If your experience can be summed up as "Research is
easy!" you probably didn't do it right. Research is hard,
which is why lazy PR writers try to avoid it. Research involves
finding sources, evaluating those sources, extracting useful
information, and then summarizing that information. It always
requires keeping careful track of each source -- and doing some
research on the sources, as well.
Web research is not about simply downloading pages
of information -- that's the easy part. The real task is to
start with that information and then distill the relevant facts,
evaluate them, organize them, and fill in the blanks where
information is still needed.
When you do your research, don't
simply pad your notes with page after Web page of Internet
research -- or links to the pages. Incoporate the finished work on
your Message Planner.
You will find much more information than you can
use -- you need to be discriminating as you browse, and not
include everything you find. The more you research the
subejct, the more you'll understand the boundaries of the subject.
I will often get lost in the details just because it's so
interesting, and I will learn much more than I need to know about,
say, the politics of natural gas in Texas. But I'm "on my own
time" when I do that, because much of the information -- though
interesting and loosely relevant -- is not really important to the
task at hand.
The name of the game is Key Ideas -- this is
the whole point of doing research. Your Message Planner should be
filled with Key Ideas that you have developed during your
browsing and downloading and evaluation. If you have sent me a
Message Planner with only a few Key Ideas, you haven't yet
completed your assignment.
Key ideas are more than facts -- your own
observations and insights are also important. As
you're browsing for information, let your own natural curiosity
figure in... you are a reader, as well as a PR writer...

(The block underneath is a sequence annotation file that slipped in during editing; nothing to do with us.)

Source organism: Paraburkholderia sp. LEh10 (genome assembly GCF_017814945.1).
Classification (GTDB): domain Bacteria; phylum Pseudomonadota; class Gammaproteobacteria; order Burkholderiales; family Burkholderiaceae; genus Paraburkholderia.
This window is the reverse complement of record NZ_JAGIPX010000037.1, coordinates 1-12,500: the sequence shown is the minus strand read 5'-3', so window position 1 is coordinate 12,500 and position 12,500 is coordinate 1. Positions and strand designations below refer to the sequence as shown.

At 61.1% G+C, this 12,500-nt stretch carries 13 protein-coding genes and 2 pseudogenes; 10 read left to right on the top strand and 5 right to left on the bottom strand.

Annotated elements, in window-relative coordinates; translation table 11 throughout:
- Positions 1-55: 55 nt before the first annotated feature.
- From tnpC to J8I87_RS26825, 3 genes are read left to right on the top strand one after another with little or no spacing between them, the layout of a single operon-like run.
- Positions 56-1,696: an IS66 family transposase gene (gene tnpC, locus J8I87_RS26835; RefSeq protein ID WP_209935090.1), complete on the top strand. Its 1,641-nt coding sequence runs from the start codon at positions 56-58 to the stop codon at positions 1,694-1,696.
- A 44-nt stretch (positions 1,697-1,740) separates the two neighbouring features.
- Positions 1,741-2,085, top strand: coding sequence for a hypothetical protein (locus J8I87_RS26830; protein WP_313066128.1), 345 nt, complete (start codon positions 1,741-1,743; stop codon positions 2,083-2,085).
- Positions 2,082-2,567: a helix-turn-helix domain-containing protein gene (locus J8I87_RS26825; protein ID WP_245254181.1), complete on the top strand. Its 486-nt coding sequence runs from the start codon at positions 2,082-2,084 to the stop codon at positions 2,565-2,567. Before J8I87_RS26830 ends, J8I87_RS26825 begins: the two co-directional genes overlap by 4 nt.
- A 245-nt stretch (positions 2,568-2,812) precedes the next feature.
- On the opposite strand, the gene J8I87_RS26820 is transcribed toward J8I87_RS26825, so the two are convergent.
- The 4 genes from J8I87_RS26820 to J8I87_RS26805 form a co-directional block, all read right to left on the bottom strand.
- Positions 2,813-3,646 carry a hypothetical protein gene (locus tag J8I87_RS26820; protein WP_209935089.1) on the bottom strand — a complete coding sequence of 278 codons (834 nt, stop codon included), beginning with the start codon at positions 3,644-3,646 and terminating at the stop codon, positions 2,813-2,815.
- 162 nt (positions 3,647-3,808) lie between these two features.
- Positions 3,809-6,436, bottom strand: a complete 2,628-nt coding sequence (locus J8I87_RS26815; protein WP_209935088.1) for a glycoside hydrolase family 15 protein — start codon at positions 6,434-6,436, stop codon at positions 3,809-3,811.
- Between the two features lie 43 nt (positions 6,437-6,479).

if you opened the newspaper or clicked on the TV and were
finding out about this subject, what would you want to
know? What questions would be raised by the information you're
reading? How can you answer them?
Be sure to source everything you capture ...
that means that statements of "fact" as well as important opinions
are all accompanied by the source of that information. Especially
with Internet research, nothing can be assumed to be
perfectly factual -- everything must be questioned as to
the accuracy, reliability, and objectivity of its source.
... and knowing the source is not enough The
source might be Citizens for Pure Air -- but who or what is
"Citizens for Pure Air"? Is that a genuine environmental group,
like the Sierra Club? Or is it a pretend consumer advocate
organization, among the many so-called "grassroots" organizations
that have been set up by corporations and interest groups to
endorse their business practices, while pretending to be a
citizen-watchdog group? If so, is it in the employ of the
natural gas industry, or perhaps of the competing petroleum
industry? It's important to know.
Why is this so important? Because
all it takes is for one goof to ruin the reliability of your
entire PR campaign and make you a laughingstock. If your best case
is premised on the "facts" obtained from a known biased interest
-- because you failed to check out the source -- reporters who
cover this field will catch it right away, and will question not
only your facts but your very professionalism.
Obviously, your job is to achieve the client's
objectives, and that includes making the best case for the
client's point of view. You are not expected to provide full
coverage of opposing points of view. But this does not mean that
you should rely only on research resources promoting your cause.
You need to use neutral sources (like an encylopedia) and
unfriendly sources (like the competition's Web page) to reinforce
So, once again, you should ask yourself
all the questions that a reporter might ask ...if you
anticipate all the tough ones you will not only dispose of them in
advance, you will also change the attitude of the editor and
reporter in your favor. This will not only give you more Key
Ideas, it will also help shape your Angle and,
therefore, your Message.
Good research is especially important in today's
media environment. There is more and more information out
there, and more and more advocates spinning the news. That can be
confusing. When you establish trust with editors and reporters,
you will rise above your competitors in stature and respect. When
editors and reporters learn that your information is always
adequately sourced, so that its bias can be fairly judged and if
necessary, balanced, they will come to treat you as a resource of
first resort -- for example, you will be the one they call for an
intelligent response whenever any news is breaking in
that issue area.